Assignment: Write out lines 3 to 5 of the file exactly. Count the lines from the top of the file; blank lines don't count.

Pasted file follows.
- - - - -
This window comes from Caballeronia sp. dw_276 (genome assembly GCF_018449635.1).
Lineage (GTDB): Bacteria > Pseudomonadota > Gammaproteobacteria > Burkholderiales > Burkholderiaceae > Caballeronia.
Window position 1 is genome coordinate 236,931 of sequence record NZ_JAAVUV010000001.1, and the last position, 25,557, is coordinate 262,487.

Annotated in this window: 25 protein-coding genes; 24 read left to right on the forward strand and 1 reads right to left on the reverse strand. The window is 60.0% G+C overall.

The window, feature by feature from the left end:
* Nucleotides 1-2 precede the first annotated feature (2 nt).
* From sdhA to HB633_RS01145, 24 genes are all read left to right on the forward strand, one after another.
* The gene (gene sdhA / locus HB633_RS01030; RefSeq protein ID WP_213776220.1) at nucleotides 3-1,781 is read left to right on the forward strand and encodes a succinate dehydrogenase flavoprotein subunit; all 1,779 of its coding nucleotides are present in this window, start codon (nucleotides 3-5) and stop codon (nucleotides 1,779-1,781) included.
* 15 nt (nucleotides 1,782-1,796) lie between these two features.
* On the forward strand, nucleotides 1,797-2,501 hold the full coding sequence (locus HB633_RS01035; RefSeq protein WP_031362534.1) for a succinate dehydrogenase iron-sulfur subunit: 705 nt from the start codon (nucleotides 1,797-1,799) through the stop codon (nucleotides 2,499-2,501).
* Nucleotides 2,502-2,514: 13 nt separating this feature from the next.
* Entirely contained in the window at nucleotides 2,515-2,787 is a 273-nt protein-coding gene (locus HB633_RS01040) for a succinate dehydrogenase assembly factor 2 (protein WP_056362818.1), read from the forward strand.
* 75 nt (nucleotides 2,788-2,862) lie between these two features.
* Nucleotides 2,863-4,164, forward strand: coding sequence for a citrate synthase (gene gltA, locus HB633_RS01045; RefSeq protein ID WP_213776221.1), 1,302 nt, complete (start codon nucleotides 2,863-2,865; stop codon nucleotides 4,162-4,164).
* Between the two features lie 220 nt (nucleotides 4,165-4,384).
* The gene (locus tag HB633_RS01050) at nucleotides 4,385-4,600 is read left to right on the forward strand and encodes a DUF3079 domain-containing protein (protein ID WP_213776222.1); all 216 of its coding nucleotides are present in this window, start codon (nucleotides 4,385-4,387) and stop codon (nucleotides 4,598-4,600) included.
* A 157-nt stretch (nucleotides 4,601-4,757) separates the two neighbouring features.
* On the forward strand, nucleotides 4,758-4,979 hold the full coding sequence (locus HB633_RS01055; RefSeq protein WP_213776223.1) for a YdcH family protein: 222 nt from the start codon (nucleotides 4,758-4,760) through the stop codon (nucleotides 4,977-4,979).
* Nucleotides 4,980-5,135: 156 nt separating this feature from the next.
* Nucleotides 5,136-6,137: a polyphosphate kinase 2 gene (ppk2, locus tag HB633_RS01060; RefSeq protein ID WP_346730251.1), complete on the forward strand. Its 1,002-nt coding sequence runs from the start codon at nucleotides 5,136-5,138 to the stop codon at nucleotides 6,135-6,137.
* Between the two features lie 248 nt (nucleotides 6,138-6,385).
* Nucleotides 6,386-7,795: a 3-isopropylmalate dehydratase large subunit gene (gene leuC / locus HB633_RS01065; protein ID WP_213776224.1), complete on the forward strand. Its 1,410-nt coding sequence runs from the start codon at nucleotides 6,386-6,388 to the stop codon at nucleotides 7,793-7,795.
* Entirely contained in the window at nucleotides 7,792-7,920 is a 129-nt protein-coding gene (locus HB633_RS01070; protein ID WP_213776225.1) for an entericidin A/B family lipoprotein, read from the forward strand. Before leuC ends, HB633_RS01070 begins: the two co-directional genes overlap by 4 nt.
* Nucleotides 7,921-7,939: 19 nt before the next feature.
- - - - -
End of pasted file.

Window position 1 is genome coordinate 236,931 of sequence record NZ_JAAVUV010000001.1, and the last position, 25,557, is coordinate 262,487.

Annotated in this window: 25 protein-coding genes; 24 read left to right on the forward strand and 1 reads right to left on the reverse strand. The window is 60.0% G+C overall.

The window, feature by feature from the left end: